Paying an impromptu midnight visit to Rogers’s hotel room just hours before the scheduled release of the Shanghai communiqué, Zhou proposed to the startled secretary of state a makeshift solution: Why not simply eliminate from the final draft of the communiqué all references to specific American treaty commitments, thereby drawing attention away from the unique exclusion of Taiwan?
At 1:40 am, Richard Nixon reluctantly agreed to Zhou Enlai’s proposal.
This is a transcript from the video series The Fall and Rise of China. Watch it now, on Wondrium.
Diplomatic Obfuscation and Ambiguity
As released to the public on February 27, 1972, the Shanghai communiqué was a masterpiece of diplomatic obfuscation and ambiguity. The document began with the two sides presenting separate, parallel statements summarizing their respective foreign policy principles and priorities.
On their part, the Chinese affirmed their opposition to “superpower bullying” and proclaimed that around the world, “nations want liberation and people want revolution”. They reiterated Beijing’s perennial claim that Taiwan is “a province of China which has long been returned to the Motherland”; and that “The liberation of Taiwan is China’s internal affair in which no other country has the right to interfere.” Finally, the Chinese restated their longstanding opposition involving any “two Chinas” or “one China, one Taiwan” solution to the impasse over Taiwan’s status.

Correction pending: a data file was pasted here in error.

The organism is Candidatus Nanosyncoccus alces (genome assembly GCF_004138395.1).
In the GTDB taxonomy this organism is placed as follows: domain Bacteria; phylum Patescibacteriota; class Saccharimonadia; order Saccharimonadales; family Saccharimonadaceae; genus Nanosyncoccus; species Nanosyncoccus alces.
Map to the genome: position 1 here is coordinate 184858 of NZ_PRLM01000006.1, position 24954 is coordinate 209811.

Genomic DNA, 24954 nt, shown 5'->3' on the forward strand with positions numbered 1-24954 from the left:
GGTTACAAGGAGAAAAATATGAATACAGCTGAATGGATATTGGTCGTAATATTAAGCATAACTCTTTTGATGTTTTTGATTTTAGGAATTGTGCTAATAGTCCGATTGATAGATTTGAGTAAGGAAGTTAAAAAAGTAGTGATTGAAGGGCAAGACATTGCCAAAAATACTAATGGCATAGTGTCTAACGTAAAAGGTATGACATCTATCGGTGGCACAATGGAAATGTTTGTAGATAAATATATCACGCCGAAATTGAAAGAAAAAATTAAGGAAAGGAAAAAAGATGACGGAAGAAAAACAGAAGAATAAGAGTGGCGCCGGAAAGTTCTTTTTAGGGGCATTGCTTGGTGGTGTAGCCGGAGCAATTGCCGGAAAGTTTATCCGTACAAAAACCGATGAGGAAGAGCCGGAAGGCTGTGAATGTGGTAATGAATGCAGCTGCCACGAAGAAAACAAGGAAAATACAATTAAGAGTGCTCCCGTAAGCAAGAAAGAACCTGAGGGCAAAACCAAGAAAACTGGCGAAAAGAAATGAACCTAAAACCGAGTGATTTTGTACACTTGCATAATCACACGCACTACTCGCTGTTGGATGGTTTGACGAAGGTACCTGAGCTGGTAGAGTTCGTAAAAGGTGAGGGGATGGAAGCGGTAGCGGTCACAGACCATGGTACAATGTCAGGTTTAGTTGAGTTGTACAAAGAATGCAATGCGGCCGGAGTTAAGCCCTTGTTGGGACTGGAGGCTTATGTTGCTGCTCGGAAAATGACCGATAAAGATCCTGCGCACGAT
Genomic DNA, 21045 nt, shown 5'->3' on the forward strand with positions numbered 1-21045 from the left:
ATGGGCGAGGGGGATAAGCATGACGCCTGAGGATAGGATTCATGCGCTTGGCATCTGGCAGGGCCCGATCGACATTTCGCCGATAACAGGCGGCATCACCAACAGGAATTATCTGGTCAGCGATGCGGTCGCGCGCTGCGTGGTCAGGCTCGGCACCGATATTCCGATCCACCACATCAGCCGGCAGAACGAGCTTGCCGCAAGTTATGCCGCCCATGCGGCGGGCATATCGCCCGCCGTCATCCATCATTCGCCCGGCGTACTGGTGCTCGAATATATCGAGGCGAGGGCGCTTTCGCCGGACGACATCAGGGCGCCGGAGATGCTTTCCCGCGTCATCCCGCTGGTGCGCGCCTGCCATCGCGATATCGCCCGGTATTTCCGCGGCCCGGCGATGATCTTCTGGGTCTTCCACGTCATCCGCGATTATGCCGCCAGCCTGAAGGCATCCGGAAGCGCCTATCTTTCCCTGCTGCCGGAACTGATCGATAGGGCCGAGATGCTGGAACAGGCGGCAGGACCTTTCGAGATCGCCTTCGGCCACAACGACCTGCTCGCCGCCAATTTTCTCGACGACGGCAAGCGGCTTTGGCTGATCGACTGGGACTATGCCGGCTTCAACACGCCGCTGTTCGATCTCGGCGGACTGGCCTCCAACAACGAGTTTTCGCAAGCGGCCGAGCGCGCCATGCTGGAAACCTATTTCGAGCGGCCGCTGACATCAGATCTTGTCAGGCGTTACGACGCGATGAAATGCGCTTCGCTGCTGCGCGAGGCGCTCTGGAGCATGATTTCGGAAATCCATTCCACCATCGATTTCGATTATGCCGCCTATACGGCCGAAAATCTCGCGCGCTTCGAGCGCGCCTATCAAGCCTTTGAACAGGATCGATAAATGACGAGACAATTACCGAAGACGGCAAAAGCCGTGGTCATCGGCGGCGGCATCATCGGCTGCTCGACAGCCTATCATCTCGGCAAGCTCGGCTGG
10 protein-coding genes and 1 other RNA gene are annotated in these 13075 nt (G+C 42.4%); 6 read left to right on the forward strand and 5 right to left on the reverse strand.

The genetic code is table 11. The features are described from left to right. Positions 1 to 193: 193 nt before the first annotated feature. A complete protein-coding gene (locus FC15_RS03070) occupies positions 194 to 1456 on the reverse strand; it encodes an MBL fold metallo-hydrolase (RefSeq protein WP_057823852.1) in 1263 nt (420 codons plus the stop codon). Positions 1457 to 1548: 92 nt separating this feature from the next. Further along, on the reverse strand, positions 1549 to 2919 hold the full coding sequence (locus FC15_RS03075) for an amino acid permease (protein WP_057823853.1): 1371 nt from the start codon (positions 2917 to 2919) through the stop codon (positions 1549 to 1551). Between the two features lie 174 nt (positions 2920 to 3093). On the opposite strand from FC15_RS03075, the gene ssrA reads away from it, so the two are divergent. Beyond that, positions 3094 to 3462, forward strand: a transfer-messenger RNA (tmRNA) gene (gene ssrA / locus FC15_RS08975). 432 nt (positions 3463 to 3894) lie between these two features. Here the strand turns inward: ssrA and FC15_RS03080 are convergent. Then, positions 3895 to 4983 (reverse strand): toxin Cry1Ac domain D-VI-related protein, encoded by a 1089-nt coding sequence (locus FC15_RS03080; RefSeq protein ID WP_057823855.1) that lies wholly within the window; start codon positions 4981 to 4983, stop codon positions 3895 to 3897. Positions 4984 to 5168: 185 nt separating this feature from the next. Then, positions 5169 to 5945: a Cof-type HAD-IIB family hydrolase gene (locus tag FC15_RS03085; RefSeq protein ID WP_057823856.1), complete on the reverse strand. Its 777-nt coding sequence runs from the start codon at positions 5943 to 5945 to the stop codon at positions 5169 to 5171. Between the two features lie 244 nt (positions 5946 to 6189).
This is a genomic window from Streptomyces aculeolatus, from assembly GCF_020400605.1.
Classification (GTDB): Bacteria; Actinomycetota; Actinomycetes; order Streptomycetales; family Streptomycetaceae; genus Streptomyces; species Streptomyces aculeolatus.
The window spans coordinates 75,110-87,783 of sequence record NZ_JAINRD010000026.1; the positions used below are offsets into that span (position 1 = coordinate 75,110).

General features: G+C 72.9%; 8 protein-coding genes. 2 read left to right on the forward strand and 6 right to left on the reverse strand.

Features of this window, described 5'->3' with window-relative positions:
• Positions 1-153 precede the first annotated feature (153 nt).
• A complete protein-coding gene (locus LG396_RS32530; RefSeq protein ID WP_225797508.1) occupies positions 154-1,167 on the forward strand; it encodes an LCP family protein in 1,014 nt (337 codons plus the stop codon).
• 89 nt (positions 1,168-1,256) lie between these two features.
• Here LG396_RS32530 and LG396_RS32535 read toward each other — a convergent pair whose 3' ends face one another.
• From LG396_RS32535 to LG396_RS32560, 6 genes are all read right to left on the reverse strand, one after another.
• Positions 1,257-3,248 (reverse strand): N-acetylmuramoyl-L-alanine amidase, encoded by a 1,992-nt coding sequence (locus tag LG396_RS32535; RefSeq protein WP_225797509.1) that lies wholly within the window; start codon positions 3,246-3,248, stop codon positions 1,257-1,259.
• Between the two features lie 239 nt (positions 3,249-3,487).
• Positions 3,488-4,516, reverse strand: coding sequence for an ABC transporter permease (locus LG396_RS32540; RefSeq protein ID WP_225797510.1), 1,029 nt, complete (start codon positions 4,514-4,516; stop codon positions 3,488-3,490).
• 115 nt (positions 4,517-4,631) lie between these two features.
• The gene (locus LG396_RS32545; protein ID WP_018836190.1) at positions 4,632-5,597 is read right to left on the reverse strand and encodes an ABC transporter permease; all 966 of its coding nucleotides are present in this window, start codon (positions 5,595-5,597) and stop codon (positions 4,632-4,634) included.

For its side, the Americans affirmed its commitment to resisting military aggression and upholding freedom and self-determination for all peoples. Then the Americans stated their position on Taiwan. It was breathtaking both in its simplicity and in its diplomatic sleight of hand: “The United States acknowledges that all Chinese, on either side of the Taiwan Strait, maintain there is but one China, and Taiwan is a part of China. The United States does not challenge that position.”
It went on to state that the U.S. Government “…reaffirms its interest in a peaceful settlement of the Taiwan question by the Chinese themselves. With this prospect in mind, it affirms the ultimate objective of the withdrawal of all U.S. forces and military installations from Taiwan. In the meantime, it will progressively reduce its forces and military installations in Taiwan as the tension in the area diminishes.”